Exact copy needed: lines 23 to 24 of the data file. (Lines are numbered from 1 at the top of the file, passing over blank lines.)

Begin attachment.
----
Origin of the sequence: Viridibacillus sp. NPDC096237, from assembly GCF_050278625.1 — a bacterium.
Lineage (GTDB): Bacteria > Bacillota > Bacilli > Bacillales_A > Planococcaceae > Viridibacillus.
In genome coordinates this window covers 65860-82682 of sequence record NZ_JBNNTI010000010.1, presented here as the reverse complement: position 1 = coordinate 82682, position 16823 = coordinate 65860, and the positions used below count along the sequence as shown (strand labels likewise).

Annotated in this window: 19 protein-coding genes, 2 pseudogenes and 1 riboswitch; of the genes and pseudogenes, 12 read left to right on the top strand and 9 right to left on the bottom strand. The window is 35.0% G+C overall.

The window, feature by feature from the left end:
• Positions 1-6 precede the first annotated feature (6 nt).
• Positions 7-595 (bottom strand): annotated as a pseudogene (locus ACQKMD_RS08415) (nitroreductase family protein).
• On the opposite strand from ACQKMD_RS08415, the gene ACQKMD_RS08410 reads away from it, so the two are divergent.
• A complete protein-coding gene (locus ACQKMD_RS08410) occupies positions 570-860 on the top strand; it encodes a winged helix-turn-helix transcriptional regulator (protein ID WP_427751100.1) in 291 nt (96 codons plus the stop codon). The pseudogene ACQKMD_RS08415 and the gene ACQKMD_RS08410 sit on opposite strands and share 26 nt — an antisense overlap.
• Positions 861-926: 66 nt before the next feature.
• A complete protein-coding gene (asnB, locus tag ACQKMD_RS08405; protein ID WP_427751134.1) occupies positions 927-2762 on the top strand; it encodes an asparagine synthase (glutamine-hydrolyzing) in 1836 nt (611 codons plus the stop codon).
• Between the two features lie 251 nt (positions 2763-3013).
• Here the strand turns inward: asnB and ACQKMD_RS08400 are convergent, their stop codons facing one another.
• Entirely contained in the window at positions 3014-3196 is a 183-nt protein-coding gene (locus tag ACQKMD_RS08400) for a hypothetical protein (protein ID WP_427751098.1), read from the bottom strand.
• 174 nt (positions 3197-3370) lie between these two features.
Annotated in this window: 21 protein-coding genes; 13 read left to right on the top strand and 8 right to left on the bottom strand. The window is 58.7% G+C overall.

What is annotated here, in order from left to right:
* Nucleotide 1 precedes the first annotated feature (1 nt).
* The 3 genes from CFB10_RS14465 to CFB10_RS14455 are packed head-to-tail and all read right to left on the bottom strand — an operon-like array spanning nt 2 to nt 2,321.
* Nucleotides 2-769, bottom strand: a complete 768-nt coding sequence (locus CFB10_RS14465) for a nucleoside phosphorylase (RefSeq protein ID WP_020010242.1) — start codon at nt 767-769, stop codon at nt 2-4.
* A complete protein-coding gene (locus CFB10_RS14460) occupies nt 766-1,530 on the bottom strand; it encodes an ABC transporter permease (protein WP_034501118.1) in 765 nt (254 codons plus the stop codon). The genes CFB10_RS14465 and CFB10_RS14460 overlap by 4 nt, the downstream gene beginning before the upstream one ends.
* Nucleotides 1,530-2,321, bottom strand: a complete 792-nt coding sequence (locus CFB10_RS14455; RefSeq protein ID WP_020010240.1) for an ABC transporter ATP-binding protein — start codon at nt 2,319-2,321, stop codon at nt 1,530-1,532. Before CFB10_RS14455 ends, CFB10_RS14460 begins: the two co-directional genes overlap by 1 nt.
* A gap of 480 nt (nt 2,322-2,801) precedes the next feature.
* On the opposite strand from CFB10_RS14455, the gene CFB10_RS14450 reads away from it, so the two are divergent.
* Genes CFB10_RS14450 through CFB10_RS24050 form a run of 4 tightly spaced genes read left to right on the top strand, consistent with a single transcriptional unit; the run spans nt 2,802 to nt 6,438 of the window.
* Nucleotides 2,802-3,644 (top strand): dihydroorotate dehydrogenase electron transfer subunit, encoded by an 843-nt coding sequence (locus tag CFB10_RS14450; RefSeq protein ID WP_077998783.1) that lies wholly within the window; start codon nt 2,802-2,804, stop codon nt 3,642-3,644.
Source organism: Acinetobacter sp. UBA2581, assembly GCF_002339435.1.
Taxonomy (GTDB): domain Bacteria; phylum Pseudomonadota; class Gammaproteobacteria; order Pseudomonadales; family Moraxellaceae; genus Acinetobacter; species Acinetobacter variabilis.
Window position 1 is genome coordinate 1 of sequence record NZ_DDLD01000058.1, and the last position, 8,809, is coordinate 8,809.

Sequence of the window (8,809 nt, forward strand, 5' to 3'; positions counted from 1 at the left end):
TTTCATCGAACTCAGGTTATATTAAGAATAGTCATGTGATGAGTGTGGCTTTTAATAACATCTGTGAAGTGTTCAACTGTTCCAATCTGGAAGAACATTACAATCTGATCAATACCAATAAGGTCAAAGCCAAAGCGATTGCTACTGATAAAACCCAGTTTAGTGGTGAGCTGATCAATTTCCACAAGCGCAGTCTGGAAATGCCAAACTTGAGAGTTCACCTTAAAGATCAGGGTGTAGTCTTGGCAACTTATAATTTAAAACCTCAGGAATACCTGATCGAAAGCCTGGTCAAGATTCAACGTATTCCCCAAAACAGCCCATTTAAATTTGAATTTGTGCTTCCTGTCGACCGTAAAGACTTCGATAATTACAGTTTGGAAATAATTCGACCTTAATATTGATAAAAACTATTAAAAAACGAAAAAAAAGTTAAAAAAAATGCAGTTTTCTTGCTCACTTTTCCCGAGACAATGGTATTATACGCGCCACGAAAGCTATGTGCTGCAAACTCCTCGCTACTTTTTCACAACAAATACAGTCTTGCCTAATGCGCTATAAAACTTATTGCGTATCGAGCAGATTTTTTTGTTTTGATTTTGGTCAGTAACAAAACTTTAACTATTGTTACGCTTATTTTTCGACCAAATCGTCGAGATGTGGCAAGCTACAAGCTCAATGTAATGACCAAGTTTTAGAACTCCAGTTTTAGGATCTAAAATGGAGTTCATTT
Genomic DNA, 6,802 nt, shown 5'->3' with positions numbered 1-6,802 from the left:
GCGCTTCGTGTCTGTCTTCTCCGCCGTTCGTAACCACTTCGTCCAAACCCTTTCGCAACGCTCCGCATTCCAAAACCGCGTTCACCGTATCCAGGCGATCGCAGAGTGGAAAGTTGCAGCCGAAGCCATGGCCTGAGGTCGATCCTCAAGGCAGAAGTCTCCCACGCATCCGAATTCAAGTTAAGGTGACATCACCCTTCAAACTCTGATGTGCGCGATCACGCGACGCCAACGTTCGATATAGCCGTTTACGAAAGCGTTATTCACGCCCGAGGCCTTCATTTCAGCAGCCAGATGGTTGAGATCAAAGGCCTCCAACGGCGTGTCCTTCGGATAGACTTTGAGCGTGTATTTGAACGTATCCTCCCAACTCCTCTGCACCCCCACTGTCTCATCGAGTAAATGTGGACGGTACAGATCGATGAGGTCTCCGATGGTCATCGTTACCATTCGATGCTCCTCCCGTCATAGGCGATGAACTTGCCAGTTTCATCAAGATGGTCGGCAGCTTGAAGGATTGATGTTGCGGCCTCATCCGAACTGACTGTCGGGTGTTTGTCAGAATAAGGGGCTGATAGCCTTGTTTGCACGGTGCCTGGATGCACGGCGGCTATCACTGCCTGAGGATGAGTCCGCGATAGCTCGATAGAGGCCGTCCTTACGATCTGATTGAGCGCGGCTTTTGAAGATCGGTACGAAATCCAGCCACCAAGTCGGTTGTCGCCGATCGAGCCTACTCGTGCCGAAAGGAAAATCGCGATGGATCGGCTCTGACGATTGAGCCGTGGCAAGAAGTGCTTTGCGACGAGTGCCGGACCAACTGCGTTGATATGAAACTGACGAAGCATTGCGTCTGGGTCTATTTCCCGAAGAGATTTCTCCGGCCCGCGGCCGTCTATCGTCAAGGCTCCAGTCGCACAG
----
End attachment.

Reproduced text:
* A gap of 480 nt (nt 2,322-2,801) precedes the next feature.
* On the opposite strand from CFB10_RS14455, the gene CFB10_RS14450 reads away from it, so the two are divergent.